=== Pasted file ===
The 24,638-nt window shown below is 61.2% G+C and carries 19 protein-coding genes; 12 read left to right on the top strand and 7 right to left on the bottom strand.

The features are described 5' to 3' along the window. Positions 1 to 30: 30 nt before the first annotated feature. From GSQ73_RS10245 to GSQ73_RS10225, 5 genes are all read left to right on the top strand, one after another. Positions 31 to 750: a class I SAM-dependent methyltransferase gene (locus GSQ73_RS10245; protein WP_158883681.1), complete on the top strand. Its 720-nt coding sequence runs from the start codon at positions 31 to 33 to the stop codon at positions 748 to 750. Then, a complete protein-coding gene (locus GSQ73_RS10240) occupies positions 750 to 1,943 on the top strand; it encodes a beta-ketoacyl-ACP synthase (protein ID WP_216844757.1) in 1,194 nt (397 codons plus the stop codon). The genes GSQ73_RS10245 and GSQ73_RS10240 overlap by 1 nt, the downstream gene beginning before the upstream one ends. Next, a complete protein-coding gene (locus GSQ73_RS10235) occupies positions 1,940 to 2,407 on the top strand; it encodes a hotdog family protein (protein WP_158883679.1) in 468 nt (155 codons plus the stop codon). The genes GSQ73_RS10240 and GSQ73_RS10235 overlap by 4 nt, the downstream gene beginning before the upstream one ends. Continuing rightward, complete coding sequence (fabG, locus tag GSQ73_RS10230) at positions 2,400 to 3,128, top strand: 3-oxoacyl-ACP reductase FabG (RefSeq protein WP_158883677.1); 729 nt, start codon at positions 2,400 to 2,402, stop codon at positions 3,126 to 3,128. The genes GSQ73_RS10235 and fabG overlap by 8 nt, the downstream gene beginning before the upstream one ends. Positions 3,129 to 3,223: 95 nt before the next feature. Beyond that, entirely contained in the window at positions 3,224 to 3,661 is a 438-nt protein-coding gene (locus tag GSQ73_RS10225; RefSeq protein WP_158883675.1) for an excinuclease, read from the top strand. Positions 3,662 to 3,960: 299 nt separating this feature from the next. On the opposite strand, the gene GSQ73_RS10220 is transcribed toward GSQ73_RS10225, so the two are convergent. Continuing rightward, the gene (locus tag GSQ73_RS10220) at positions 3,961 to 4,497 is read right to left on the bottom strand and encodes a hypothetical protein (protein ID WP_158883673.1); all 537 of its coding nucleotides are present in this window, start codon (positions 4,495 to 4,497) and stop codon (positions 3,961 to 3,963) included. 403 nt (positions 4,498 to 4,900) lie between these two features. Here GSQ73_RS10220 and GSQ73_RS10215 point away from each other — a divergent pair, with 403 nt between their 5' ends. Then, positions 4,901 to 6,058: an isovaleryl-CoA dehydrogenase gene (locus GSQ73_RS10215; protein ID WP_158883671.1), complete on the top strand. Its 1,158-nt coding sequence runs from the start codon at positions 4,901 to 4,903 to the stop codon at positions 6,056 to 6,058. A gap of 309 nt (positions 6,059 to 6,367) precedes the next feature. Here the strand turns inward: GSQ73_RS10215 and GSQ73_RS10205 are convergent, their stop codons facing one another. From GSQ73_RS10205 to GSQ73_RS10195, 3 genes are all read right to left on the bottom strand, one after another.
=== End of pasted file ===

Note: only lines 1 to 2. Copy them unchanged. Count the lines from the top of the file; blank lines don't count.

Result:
The 24,638-nt window shown below is 61.2% G+C and carries 19 protein-coding genes; 12 read left to right on the top strand and 7 right to left on the bottom strand.

The features are described 5' to 3' along the window. Positions 1 to 30: 30 nt before the first annotated feature. From GSQ73_RS10245 to GSQ73_RS10225, 5 genes are all read left to right on the top strand, one after another. Positions 31 to 750: a class I SAM-dependent methyltransferase gene (locus GSQ73_RS10245; protein WP_158883681.1), complete on the top strand. Its 720-nt coding sequence runs from the start codon at positions 31 to 33 to the stop codon at positions 748 to 750. Then, a complete protein-coding gene (locus GSQ73_RS10240) occupies positions 750 to 1,943 on the top strand; it encodes a beta-ketoacyl-ACP synthase (protein ID WP_216844757.1) in 1,194 nt (397 codons plus the stop codon). The genes GSQ73_RS10245 and GSQ73_RS10240 overlap by 1 nt, the downstream gene beginning before the upstream one ends. Next, a complete protein-coding gene (locus GSQ73_RS10235) occupies positions 1,940 to 2,407 on the top strand; it encodes a hotdog family protein (protein WP_158883679.1) in 468 nt (155 codons plus the stop codon). The genes GSQ73_RS10240 and GSQ73_RS10235 overlap by 4 nt, the downstream gene beginning before the upstream one ends. Continuing rightward, complete coding sequence (fabG, locus tag GSQ73_RS10230) at positions 2,400 to 3,128, top strand: 3-oxoacyl-ACP reductase FabG (RefSeq protein WP_158883677.1); 729 nt, start codon at positions 2,400 to 2,402, stop codon at positions 3,126 to 3,128. The genes GSQ73_RS10235 and fabG overlap by 8 nt, the downstream gene beginning before the upstream one ends. Positions 3,129 to 3,223: 95 nt before the next feature. Beyond that, entirely contained in the window at positions 3,224 to 3,661 is a 438-nt protein-coding gene (locus tag GSQ73_RS10225; RefSeq protein WP_158883675.1) for an excinuclease, read from the top strand. Positions 3,662 to 3,960: 299 nt separating this feature from the next. On the opposite strand, the gene GSQ73_RS10220 is transcribed toward GSQ73_RS10225, so the two are convergent. Continuing rightward, the gene (locus tag GSQ73_RS10220) at positions 3,961 to 4,497 is read right to left on the bottom strand and encodes a hypothetical protein (protein ID WP_158883673.1); all 537 of its coding nucleotides are present in this window, start codon (positions 4,495 to 4,497) and stop codon (positions 3,961 to 3,963) included. 403 nt (positions 4,498 to 4,900) lie between these two features. Here GSQ73_RS10220 and GSQ73_RS10215 point away from each other — a divergent pair, with 403 nt between their 5' ends. Then, positions 4,901 to 6,058: an isovaleryl-CoA dehydrogenase gene (locus GSQ73_RS10215; protein ID WP_158883671.1), complete on the top strand. Its 1,158-nt coding sequence runs from the start codon at positions 4,901 to 4,903 to the stop codon at positions 6,056 to 6,058. A gap of 309 nt (positions 6,059 to 6,367) precedes the next feature. Here the strand turns inward: GSQ73_RS10215 and GSQ73_RS10205 are convergent, their stop codons facing one another. From GSQ73_RS10205 to GSQ73_RS10195, 3 genes are all read right to left on the bottom strand, one after another.